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Typhlitis

Necrotizing inflammation of the CECUM ("typhlon" in Greek), sometimes spreading to the APPENDIX and/or the ILEUM. Symptoms include ABDOMINAL PAIN and DIARRHEA. Its pathogenesis is multifactorial. Typhlitis is often associated with NEUTROPENIA and chemotherapy in immunocompromised individuals (IMMUNOCOMPROMISED HOST).
Also Known As:
Cecitis; Neutropenic Typhlitis; Typhlitis, Neutropenic
Networked: 107 relevant articles (5 outcomes, 4 trials/studies)

Relationship Network

Disease Context: Research Results

Related Diseases

1. Sepsis (Septicemia)
2. Colitis
3. Neutropenia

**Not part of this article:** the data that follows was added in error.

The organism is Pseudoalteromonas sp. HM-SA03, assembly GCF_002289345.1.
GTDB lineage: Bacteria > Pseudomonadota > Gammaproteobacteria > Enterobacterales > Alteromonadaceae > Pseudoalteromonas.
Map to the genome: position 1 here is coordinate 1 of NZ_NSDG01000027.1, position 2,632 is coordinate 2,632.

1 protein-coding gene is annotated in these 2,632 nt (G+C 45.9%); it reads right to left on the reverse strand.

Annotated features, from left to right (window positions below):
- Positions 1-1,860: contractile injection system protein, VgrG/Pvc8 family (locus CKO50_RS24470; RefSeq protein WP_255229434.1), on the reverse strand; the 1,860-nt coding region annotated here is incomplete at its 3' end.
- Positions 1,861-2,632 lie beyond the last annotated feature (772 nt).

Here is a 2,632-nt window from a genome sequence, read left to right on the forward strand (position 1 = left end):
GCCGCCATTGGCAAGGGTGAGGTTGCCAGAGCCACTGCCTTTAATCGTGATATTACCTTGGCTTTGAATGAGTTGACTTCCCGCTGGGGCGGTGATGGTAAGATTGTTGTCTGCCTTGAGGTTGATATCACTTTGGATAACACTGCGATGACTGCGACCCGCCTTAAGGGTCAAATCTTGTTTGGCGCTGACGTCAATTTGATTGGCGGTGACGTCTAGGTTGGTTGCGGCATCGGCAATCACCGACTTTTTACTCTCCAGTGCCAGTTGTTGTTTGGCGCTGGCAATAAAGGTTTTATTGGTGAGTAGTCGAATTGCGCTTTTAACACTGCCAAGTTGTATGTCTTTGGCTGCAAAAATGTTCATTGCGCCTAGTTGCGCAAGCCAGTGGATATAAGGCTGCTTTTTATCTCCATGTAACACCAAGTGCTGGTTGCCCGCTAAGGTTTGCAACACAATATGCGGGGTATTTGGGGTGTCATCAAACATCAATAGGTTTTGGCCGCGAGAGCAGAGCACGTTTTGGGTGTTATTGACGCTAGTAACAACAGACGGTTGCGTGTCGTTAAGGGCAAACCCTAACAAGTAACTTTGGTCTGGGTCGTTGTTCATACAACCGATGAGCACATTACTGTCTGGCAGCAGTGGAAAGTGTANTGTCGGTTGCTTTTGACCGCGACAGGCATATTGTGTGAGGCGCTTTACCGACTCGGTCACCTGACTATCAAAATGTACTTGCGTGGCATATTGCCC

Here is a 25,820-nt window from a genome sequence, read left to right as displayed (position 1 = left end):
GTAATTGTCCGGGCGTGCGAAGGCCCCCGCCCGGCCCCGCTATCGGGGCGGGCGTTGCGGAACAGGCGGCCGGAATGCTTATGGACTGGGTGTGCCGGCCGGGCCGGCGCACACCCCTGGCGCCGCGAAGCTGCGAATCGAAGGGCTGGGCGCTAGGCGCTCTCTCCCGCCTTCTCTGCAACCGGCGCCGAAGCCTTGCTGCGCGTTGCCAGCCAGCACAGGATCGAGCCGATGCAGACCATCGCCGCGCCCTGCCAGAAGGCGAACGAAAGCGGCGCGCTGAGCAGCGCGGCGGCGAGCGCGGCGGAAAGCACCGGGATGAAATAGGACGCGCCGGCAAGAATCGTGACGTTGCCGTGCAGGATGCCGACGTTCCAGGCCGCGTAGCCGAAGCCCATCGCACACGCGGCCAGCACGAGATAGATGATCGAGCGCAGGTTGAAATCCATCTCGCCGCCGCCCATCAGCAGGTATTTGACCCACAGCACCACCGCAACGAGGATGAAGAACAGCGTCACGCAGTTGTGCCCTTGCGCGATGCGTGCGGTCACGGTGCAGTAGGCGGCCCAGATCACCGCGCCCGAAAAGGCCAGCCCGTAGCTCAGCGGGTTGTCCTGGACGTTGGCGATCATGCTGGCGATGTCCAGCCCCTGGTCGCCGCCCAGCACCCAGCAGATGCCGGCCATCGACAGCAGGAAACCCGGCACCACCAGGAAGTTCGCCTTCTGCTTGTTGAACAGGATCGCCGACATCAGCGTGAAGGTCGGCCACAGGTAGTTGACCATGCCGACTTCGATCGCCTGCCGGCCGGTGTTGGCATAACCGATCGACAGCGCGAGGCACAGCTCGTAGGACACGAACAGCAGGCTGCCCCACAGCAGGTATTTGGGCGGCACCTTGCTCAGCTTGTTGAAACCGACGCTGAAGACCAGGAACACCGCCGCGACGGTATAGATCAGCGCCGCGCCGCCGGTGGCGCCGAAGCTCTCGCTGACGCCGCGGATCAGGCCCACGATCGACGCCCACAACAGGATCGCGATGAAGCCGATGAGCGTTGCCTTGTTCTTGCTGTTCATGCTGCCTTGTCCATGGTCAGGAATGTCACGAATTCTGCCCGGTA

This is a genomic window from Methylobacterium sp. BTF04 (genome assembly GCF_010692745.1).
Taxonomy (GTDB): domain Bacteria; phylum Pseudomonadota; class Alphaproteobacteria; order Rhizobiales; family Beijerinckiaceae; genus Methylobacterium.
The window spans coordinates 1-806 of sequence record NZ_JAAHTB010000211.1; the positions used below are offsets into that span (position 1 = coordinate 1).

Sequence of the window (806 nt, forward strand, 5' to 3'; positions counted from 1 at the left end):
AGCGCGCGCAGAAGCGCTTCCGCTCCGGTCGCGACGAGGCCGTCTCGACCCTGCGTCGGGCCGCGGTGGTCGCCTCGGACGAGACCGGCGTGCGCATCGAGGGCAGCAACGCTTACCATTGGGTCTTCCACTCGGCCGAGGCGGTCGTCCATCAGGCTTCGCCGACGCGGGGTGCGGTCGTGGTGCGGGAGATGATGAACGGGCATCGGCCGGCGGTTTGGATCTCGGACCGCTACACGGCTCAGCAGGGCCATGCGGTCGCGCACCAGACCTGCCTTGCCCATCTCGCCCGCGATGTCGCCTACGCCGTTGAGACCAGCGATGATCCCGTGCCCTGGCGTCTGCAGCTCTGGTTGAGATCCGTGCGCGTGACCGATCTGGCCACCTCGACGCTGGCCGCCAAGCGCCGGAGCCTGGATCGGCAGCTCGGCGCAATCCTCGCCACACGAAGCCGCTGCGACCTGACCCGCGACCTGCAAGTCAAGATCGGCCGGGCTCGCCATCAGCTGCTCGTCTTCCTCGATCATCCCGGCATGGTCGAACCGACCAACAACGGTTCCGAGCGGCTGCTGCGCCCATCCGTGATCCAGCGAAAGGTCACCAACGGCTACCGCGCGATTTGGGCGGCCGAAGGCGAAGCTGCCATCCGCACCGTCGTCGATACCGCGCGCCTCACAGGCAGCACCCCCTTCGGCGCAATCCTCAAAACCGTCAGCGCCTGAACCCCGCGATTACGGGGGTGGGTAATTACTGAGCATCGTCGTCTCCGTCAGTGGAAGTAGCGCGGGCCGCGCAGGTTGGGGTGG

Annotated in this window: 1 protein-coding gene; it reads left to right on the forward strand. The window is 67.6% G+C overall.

4. Mucositis
5. Abdominal Pain (Pain, Abdominal)

Experts

1. Children's Oncology Group: 2 articles (04/2008 - 01/2002)
2. Davila, Marta L: 2 articles (03/2007 - 01/2006)
3. Young, Neal S: 1 article (12/2015)
4. Chen, Jichun: 1 article (12/2015)
5. Dent, James J: 1 article (12/2015)
6. Bryant, Mark A: 1 article (12/2015)
7. Sun, Yu: 1 article (12/2015)
8. Desierto, Marie J: 1 article (12/2015)
9. Citirik, Fatma: 1 article (05/2015)
10. Saritemur, Murat: 1 article (05/2015)

Drugs and Biologics

Drugs and Important Biological Agents (IBA) related to Typhlitis:
1. Clindamycin (Cleocin)FDA LinkGeneric
2. VancomycinFDA LinkGeneric
3. Hemoglobins (Hemoglobin)IBA
4. Cholestyramine Resin (Questran)FDA LinkGeneric
5. Monoclonal AntibodiesIBA
6. Paclitaxel (Taxol)FDA LinkGeneric
7. Streptomycin (Streptomycin Sulfate)FDA Link
8. AnthracyclinesIBA
9. Doxorubicin (Adriamycin)FDA LinkGeneric
10. Anti-Bacterial Agents (Antibiotics)IBA

Therapies and Procedures

1. Drug Therapy (Chemotherapy)
2. Transplants (Transplant)
3. Bone Marrow Transplantation (Transplantation, Bone Marrow)
4. Stem Cell Transplantation
5. Transplantation (Transplant Recipients)